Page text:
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Space-related Resource Investments and Gains of Adult Beech (Fagus sylvatica) and Spruce (Picea abies) as a Quantification of Aboveground Competitiveness 
Übersetzter Titel:
Raumbezogene Gewinne und Investitionen von Resourcen in Buche (Fagus sylvatica) und Fichte (Picea abies) zur Quantifizierung oberirdischen Konkurrenzverhaltens 
Fakultät Wissenschaftszentrum Weihenstephan 
Matyssek, Rainer (Prof. Dr.) 
Matyssek, Rainer (Prof. Dr.); Schnyder, Johannes (Prof. Dr.); Beyschlag, Wolfram (Prof. Dr.) 
BIO Biowissenschaften; FOR Forstwissenschaften 
Norway spruce; Picea abies; European beech; Fagus sylvatica; stand; tree; branch; leaf; specific leaf area; carbon gain; photosynthesis; model; PSN6; scaling; allocation; partitioning; respiration; branch respiration; growth; carbon balance; light; vertical profile; leaf area index; LAI; leaf area density; gap fraction; efficiency; crown space; crown volume; competitiveness; space sequestration; space occupation; space exploitation; running costs; mature trees; ozone; O3; free-air fumigation; Kr...    »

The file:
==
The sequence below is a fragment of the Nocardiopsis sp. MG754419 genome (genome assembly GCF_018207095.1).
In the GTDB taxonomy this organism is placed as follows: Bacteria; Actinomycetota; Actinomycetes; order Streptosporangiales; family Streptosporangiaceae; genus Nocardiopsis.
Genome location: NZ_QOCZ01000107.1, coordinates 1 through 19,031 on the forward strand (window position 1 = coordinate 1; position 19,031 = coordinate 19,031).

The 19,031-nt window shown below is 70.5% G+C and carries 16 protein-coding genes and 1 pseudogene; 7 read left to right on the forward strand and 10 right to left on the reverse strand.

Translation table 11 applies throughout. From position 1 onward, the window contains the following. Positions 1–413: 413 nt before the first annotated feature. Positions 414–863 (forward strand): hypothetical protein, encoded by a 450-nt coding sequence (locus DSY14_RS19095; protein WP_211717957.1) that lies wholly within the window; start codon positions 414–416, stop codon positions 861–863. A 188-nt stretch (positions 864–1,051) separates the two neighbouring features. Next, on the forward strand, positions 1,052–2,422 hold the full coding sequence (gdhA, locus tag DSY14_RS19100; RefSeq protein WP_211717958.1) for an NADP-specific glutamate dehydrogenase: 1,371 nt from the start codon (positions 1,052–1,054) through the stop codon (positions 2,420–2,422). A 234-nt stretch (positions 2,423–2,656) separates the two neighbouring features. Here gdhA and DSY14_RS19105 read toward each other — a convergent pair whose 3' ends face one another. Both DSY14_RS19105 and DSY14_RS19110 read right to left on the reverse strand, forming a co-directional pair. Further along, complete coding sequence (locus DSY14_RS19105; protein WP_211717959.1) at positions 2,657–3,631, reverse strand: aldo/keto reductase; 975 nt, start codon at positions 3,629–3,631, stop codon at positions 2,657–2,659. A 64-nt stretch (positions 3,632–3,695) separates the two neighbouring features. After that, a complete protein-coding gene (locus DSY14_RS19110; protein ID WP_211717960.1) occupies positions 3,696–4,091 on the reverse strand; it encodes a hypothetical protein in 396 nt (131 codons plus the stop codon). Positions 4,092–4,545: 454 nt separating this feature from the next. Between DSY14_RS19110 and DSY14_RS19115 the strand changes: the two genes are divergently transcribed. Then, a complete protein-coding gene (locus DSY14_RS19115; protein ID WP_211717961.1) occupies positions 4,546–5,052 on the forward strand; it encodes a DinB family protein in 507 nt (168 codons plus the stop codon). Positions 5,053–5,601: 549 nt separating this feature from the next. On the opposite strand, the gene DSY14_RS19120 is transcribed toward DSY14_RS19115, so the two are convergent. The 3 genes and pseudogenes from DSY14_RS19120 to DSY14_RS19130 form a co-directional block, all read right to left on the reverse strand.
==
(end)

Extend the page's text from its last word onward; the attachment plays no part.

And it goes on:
Übersetzte Stichworte:
Gemeine Fichte; Picea abies; Rotbuche; Fagus sylvatica; Bestand; Baum; Zweig; Blatt; spezifische Blattflaeche; Kohlenstoff-Gewinn; Photosynthese; Modell; PSN6; Skalierung; Allokation; Atmung; Zweigatmung; Respiration; Zuwachs; Kohlenstoffbilanz; Licht; vertikales Profil; Blatttflaechenindex; LAI; Blattflaechendichte; Lueckenanteil; Effizienz; Kronenraum; Kronenvolumen; Konkurrenzverhalten; Konkurrenzkraft; Raumbesetzung; Raumausnutzung; Unterhaltskosten; Ozon; O3; free-air Begasung; Kranzberger...    »
FOR 180d; BIO 420d